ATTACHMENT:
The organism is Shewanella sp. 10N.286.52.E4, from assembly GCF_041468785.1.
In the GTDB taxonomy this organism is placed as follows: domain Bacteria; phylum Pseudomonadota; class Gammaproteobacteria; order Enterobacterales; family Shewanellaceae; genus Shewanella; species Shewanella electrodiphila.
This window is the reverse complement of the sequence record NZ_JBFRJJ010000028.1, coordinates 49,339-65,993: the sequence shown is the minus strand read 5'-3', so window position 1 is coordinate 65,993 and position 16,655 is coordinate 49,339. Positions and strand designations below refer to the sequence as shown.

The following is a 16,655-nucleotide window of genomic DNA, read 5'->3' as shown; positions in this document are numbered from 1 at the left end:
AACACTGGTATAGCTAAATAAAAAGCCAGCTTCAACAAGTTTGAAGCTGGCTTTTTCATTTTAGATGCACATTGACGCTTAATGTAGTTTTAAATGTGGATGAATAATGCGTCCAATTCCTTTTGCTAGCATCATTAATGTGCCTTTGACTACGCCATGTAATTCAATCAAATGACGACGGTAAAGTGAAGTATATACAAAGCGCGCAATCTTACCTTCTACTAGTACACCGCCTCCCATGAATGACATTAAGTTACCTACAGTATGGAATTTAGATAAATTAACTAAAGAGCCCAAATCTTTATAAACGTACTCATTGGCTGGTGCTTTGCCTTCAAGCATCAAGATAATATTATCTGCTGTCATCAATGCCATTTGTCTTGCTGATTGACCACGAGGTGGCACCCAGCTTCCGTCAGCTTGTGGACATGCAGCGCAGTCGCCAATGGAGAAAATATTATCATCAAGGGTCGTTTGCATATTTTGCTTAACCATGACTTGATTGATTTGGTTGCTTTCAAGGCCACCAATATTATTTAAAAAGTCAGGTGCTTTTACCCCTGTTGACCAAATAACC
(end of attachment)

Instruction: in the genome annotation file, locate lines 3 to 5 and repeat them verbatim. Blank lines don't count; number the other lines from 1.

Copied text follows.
This window is the reverse complement of the sequence record NZ_JBFRJJ010000028.1, coordinates 49,339-65,993: the sequence shown is the minus strand read 5'-3', so window position 1 is coordinate 65,993 and position 16,655 is coordinate 49,339. Positions and strand designations below refer to the sequence as shown.

The following is a 16,655-nucleotide window of genomic DNA, read 5'->3' as shown; positions in this document are numbered from 1 at the left end:
AACACTGGTATAGCTAAATAAAAAGCCAGCTTCAACAAGTTTGAAGCTGGCTTTTTCATTTTAGATGCACATTGACGCTTAATGTAGTTTTAAATGTGGATGAATAATGCGTCCAATTCCTTTTGCTAGCATCATTAATGTGCCTTTGACTACGCCATGTAATTCAATCAAATGACGACGGTAAAGTGAAGTATATACAAAGCGCGCAATCTTACCTTCTACTAGTACACCGCCTCCCATGAATGACATTAAGTTACCTACAGTATGGAATTTAGATAAATTAACTAAAGAGCCCAAATCTTTATAAACGTACTCATTGGCTGGTGCTTTGCCTTCAAGCATCAAGATAATATTATCTGCTGTCATCAATGCCATTTGTCTTGCTGATTGACCACGAGGTGGCACCCAGCTTCCGTCAGCTTGTGGACATGCAGCGCAGTCGCCAATGGAGAAAATATTATCATCAAGGGTCGTTTGCATATTTTGCTTAACCATGACTTGATTGATTTGGTTGCTTTCAAGGCCACCAATATTATTTAAAAAGTCAGGTGCTTTTACCCCTGTTGACCAAATAACC